SOON after entering the lake, the wind blew so briskly from the West, and thunder-clouds gathering upon the horizon, we were obliged to seek a shelter, from the approaching tempest, on the large beautiful island, before mentioned. Where, having gained the South promontory, we met with an excellent harbour, in which we continued the remaining part of the day and the night. This circumstance gave me an opportunity to explore the greatest part of it.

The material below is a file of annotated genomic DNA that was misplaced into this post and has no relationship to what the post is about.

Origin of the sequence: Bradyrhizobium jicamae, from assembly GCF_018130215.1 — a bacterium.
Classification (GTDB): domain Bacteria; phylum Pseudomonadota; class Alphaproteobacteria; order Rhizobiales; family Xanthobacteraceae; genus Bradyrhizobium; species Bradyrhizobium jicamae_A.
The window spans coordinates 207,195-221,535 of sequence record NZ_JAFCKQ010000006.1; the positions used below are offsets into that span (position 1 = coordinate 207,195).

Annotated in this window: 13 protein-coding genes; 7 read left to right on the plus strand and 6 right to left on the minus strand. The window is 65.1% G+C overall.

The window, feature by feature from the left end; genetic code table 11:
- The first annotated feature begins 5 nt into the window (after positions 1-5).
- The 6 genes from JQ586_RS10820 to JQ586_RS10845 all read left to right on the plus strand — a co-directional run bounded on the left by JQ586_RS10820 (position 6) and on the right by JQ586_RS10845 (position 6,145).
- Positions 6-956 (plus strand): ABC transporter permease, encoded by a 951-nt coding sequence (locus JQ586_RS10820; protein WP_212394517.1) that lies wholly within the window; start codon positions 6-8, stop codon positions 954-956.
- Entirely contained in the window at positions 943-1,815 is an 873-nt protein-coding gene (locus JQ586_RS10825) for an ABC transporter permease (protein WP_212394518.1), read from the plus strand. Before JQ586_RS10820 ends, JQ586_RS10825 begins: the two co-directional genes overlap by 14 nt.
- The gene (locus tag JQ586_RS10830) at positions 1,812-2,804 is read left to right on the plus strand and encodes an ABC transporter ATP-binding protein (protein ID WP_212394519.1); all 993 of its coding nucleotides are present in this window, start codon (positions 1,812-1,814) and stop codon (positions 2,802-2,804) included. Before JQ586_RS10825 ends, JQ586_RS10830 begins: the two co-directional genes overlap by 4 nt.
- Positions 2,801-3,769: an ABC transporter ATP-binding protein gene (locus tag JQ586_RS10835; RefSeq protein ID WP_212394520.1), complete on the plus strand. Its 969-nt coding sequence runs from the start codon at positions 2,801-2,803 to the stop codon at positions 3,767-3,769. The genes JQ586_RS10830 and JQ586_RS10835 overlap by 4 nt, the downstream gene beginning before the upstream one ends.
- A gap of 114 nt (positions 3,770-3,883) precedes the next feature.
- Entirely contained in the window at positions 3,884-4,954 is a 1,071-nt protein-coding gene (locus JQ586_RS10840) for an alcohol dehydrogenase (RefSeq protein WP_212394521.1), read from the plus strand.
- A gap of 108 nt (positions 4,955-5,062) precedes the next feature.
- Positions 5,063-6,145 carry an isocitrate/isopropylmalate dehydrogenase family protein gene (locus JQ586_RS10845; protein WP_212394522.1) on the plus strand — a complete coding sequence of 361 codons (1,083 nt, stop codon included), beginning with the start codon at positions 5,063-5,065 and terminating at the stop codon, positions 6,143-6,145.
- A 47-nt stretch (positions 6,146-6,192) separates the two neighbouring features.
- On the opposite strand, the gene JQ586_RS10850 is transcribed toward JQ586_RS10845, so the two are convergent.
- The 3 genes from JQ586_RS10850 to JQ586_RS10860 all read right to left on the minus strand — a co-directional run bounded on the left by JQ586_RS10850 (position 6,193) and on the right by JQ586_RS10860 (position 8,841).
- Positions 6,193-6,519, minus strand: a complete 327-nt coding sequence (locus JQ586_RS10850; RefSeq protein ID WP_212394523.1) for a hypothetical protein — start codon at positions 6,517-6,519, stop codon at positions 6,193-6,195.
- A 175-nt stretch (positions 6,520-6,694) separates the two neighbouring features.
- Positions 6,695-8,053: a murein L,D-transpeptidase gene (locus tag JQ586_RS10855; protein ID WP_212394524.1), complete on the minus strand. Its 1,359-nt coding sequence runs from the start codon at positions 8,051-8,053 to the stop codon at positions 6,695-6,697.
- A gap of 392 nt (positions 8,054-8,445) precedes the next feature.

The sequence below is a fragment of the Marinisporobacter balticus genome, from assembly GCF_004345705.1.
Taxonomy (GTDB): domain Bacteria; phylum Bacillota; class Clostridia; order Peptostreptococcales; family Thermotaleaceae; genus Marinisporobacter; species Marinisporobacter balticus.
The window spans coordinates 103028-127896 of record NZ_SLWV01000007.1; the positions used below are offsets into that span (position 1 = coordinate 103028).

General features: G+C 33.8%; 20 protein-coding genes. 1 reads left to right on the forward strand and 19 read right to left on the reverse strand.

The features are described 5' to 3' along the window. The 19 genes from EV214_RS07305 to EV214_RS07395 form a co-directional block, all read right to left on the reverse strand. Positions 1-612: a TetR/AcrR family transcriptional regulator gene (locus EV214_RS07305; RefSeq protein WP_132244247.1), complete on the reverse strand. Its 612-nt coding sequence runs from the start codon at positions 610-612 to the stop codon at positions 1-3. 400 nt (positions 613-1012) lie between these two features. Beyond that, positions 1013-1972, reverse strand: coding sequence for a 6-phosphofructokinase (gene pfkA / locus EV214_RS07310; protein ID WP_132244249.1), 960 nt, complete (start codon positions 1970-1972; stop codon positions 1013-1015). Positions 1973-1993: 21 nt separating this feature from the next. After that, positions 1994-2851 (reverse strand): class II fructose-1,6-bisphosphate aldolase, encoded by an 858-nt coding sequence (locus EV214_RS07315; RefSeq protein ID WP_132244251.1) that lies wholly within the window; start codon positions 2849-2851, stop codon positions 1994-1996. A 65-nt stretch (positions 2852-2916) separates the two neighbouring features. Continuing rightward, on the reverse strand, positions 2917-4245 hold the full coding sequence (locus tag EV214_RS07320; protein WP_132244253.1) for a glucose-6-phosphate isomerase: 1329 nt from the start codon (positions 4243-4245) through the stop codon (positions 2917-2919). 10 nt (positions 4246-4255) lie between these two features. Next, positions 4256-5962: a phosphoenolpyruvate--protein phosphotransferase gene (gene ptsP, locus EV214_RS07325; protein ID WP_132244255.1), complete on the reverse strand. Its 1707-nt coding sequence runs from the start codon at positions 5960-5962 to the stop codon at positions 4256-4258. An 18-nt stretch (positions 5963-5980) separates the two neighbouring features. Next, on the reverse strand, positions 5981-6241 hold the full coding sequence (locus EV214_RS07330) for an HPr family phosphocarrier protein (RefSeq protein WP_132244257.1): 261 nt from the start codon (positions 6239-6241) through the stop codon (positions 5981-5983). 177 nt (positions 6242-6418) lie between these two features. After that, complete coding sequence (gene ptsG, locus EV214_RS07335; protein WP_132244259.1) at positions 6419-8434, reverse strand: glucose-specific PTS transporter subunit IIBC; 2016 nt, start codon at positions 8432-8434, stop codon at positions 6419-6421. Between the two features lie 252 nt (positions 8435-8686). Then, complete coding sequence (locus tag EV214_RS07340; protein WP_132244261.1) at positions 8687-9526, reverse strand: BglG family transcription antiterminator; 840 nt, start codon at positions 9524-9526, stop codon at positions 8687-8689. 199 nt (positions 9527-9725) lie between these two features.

THE sun passing below the horizon, and night approaching, I arose from my seat, and proceeding on arrived at my camp, kindled my fire, supped and reposed peaceably. And rising early, employed the fore part of the day in collecting specimens of growing roots and seeds. In the afternoon, left these Ellisian springs and the aromatic graves, and briskly descend the pellucid little river, re-entering the great lake; the wind being gentle and fair for Mount Royal, I hoisted sail and successfully crossing the N. West bay, about nine miles, came to at Rocky Point, the West cape or promontory, as we enter the river descending towards Mount Royal: